These are the notes made by Nicholas Butler who interviewed Miss Gould in the mid 1980s as part of the research for his book “The Story of Wivenhoe”. These notes have been re-typed by Ann Jones from Nicholas Butler’s original notes and posted here by Frances Belsham.
About Miss Gould
Miss Gould lives in Brook St. Wivenhoe.
What Miss Gould told Nick Butler
93 years of age. Born in “The Sun”. There used to be 3 houses in Brook Street opposite the one she now lives in. There were 8 houses in the yard of the Black Buoy and another 2 at the bottom there. They led into St Johns Road. There were 8 eight houses in Gas Road that got flooded.
No end of yachts down there, used to watch for them coming here in the autumn. A lot of racing yachts here and the fishing fleet as well. Yachting in the summer and fishing in the winter. Somebody might go a fortnight and earn nothing.
Some rum rare characters too, they would get drunk, fight, make it up, and agree to meet at the pub the same time the next night.
In the wintertime sprats were dumped on the Quay and those that weren’t sold fresh were used for manure. Wagons took them up to the farms.
They were hard times, still we survived, food was wholesome, mostly we lived on fish, the meat wasn’t dear then. We always came home to a nice hot meal.
The wages weren’t much then. Lots of people came from London and they worked in the yard. Boys went into the shipyard for better wages. Girls used to go into service.
Belle Vue Road was the main road into Colchester until 1900 (?) The estate was sold in 1900. The Wesleyan Chapel was built in 1901. Dr Palmer had the first house in The Avenue (Maria’s). Then it gradually built up. Practically all the top of Wivenhoe was a private estate. Only house above the Park Hotel was Cedric’s Garage.
The yacht owners were very good, they always used to send us a Christmas hamper. We got a barometer from a yacht grandfather was captain of – The Gertrude.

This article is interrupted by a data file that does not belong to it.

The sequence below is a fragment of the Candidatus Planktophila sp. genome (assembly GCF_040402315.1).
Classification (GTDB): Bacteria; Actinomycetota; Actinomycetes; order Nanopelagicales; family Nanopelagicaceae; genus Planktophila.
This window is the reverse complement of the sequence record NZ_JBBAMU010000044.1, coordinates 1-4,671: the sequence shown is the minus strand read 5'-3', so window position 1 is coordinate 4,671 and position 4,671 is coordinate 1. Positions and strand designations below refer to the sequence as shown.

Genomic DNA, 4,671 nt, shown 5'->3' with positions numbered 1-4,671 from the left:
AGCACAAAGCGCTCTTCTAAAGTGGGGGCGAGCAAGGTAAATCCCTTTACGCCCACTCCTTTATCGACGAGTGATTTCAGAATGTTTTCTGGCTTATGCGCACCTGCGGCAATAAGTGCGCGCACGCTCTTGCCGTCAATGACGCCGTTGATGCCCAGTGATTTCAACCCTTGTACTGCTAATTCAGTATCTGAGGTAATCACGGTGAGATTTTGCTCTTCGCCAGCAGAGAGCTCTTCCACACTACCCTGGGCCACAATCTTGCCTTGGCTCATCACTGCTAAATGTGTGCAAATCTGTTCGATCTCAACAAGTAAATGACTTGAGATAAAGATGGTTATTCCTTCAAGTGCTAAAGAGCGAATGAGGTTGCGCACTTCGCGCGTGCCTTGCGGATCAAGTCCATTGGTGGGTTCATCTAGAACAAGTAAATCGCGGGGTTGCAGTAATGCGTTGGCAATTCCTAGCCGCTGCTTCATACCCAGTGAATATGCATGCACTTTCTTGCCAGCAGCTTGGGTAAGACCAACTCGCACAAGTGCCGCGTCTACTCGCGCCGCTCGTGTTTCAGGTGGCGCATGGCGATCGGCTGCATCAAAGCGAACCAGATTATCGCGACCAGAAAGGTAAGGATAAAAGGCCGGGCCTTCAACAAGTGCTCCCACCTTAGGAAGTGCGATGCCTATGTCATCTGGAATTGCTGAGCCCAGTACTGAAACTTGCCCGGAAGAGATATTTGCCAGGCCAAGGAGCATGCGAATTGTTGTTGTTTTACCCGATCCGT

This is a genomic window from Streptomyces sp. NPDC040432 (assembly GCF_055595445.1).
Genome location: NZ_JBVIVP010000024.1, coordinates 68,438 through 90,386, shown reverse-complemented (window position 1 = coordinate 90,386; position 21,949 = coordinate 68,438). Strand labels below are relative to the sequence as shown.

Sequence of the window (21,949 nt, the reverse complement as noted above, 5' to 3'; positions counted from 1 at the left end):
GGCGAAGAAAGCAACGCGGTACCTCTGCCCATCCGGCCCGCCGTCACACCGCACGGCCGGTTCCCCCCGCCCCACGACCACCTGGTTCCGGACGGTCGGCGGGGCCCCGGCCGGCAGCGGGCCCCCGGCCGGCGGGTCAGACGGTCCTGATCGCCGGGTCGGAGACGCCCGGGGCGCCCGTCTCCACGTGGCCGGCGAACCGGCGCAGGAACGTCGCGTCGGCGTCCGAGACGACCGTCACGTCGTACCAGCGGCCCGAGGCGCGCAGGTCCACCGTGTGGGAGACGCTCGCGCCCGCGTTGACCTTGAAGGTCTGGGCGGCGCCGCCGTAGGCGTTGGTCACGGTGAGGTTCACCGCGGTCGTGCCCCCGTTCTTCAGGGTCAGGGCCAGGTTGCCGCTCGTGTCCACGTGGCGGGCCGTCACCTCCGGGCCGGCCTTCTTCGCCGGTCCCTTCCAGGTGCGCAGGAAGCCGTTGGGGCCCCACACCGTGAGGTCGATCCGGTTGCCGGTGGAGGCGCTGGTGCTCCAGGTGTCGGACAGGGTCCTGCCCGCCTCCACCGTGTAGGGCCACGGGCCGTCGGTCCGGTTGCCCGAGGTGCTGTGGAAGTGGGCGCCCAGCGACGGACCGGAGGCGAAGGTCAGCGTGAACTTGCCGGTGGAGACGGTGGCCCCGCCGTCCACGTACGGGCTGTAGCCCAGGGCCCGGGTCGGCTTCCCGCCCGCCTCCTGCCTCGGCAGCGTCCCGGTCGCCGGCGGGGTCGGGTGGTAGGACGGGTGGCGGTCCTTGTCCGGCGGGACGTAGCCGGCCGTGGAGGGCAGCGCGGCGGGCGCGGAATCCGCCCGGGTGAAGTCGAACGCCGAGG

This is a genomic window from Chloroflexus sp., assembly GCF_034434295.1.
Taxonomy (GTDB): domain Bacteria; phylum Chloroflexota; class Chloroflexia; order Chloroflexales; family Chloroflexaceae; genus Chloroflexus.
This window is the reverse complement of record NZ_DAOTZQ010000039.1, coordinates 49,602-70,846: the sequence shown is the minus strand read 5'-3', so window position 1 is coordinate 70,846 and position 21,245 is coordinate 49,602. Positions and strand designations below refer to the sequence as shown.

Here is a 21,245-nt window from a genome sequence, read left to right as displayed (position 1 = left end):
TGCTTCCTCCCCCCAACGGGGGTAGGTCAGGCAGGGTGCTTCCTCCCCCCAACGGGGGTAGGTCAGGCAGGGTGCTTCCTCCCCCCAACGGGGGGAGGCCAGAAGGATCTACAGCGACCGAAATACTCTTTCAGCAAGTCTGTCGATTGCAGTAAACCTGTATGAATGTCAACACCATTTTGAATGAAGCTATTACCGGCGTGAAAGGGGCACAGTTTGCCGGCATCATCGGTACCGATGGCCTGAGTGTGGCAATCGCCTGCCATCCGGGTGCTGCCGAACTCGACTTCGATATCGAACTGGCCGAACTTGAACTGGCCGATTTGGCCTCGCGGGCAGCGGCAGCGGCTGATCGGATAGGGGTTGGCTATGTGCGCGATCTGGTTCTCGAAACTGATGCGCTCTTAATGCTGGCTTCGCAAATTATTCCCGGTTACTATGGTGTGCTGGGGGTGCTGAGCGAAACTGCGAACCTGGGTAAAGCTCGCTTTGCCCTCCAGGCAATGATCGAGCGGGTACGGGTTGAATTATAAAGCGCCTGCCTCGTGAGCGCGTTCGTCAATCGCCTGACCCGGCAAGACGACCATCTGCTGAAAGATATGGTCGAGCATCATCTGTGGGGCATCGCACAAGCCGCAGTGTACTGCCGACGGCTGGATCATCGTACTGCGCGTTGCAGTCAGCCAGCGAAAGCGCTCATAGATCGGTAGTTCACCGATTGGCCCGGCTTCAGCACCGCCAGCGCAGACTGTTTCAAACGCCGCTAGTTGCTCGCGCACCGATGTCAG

My father was a mate on an American yacht The Meruna (?) which was shipwrecked off the Madeiras.
Four captains lived in Belle Vue Road. Captain William Ham lived in the High Street. Mr Rudland used to run the Yachtsman’s Arms.
Years ago there was a wall down the middle of Anglesea Road. The Brook separated the two parishes. The Yachtsmans Arms in Elmstead. Anglesea Arms in Queens Road.
There were 2 cottages in the Rose and Crown yard.
Most of the Quay was yacht stores. British Legion was a sailmakers.
We were always on the river. Used to row across the ferry. Go up river and pick up wood for the winter. Part of the Rowhedge bank is in Wivenhoe.
After I left school was a jack-of-all-trades. The Girls School at the centre. Boys School where the library was. I started at about 3 and left at 14.
I remember Mrs Wadham, she taught me to knit, they used to take a lot of trouble with us, we had to behave ourselves. Taught us the three Rs.
Home life was reasonably strict, we had to mind what we were doing.
On the river cargoes were transferred to lighters, when the boilers of the boats discharged the cinders they were picked up by the children who hoarded them. They also grubbed for coal at low tide.
We had no tap water, we fetched water from the Brook. Joe Munson used to fill his water butt and sell at half-penny a gallon.
The yacht captains lived up the High Street and when the yachts were painted in the spring, their houses used to be painted as well.
In WW1 some men were in the Army, some the Navy. Forrests was still going during WW1 with a slump after the war. The Depression closed the yard.
The years between the wars were years of depression. My brother could not get any work so worked on the sewer laid in Wivenhoe; also some farm work and a bit of fishing.
The yachts were commanded for the war and never came back.
At The Falcon laid-up suppers for crew and captains; the owners paid us for it also at the beginning of the season.
Very nice the yachts were. We had to take our shoes off just in case the nails marked the decks so we ran about in our socks.
Regattas: Wivenhoe and Rowhedge alternately. There were Ladies Races, Boys Races and Sculling.